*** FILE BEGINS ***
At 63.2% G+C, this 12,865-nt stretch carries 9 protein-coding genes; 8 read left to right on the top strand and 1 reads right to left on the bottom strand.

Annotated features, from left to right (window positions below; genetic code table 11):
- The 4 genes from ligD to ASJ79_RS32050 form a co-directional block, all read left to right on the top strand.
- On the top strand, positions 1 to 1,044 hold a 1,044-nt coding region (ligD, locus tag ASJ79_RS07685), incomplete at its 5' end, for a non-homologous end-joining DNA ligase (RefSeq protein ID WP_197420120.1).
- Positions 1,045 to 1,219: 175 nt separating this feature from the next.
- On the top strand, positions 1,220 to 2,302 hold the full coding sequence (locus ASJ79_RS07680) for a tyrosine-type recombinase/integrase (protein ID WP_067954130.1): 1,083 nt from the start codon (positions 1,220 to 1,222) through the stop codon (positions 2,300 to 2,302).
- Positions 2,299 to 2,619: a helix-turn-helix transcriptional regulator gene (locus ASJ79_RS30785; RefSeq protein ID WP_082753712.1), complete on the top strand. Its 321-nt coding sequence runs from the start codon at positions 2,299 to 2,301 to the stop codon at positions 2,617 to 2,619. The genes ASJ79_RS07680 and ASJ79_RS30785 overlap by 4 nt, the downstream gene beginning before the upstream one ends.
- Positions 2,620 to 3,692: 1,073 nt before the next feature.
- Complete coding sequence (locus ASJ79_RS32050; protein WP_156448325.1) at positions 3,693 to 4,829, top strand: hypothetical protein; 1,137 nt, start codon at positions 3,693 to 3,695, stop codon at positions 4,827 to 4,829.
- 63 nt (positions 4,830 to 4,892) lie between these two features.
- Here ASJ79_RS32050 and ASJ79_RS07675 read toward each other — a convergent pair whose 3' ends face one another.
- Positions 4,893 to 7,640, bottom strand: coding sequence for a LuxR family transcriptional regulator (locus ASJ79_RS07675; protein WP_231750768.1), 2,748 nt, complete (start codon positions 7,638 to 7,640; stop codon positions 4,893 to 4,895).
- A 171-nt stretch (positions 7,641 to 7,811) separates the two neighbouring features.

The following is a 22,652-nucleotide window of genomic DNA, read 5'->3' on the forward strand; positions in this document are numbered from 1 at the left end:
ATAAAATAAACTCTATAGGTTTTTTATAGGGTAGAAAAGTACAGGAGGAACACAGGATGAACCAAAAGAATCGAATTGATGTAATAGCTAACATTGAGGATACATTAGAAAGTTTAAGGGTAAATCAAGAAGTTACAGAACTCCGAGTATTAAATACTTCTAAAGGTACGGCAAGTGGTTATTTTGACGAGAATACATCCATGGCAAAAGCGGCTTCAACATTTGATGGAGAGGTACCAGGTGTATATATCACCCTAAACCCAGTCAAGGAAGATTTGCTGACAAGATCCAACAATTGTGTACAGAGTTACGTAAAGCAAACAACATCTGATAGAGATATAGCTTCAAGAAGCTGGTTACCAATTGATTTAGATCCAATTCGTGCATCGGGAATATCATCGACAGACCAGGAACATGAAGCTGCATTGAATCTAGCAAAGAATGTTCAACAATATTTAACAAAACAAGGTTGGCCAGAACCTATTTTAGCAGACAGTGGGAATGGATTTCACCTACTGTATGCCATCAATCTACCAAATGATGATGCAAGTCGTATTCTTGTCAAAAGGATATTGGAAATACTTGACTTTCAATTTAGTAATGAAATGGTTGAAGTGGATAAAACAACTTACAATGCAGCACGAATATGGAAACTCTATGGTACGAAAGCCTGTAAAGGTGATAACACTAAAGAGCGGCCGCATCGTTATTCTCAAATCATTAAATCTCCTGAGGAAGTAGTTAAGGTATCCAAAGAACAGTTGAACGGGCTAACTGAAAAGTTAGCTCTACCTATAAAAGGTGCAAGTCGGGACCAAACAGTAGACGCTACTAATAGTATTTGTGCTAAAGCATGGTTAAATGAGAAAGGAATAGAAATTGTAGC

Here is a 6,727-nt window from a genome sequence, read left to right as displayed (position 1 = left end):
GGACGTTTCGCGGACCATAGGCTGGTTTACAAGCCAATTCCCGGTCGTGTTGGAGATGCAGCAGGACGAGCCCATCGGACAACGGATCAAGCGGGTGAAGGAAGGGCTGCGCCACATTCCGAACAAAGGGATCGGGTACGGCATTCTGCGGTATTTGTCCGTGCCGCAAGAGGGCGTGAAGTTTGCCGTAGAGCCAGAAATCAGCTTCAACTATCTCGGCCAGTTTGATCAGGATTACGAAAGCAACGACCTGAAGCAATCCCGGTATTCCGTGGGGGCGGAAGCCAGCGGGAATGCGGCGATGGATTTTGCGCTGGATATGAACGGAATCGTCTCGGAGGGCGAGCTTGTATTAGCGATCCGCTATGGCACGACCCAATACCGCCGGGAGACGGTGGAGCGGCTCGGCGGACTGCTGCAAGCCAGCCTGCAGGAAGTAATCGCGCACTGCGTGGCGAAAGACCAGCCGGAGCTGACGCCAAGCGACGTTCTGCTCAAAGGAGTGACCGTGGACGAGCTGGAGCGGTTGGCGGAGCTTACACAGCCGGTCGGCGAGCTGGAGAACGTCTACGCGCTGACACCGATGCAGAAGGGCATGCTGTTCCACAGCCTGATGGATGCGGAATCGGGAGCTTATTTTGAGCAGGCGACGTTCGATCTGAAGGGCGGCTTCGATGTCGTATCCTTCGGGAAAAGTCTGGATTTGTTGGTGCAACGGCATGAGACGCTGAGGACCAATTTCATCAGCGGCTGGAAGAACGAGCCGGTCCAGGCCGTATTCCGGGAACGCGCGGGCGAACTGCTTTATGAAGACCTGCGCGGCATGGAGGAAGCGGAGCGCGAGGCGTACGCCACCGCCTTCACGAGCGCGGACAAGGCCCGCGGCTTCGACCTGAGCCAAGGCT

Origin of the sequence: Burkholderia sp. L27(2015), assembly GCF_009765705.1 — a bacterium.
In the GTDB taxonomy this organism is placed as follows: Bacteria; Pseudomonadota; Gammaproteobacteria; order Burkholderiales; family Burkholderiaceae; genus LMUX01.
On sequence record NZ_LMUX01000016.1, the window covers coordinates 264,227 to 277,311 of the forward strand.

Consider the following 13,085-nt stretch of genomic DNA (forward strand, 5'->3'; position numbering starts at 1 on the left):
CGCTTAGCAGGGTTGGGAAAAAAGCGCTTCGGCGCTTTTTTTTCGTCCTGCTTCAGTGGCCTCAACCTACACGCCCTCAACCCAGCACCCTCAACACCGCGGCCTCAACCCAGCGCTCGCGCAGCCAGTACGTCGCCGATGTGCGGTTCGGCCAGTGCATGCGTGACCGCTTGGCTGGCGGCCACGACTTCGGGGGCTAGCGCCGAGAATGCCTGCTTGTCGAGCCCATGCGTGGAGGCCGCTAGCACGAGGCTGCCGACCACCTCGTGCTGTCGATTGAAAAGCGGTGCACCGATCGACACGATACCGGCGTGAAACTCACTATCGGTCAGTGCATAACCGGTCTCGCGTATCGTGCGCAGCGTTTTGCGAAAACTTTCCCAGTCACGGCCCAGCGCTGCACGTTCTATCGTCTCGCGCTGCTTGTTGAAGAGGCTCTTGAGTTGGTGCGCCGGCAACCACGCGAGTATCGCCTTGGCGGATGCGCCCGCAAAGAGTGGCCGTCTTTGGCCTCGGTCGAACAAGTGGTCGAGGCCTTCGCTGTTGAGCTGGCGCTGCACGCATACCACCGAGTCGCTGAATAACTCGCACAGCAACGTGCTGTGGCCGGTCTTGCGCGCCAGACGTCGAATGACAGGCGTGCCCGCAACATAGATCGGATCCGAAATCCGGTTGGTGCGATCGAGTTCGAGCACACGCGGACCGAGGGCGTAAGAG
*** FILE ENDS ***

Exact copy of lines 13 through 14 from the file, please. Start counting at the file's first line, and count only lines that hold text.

- A 171-nt stretch (positions 7,641 to 7,811) separates the two neighbouring features.

The following is a 22,652-nucleotide window of genomic DNA, read 5'->3' on the forward strand; positions in this document are numbered from 1 at the left end: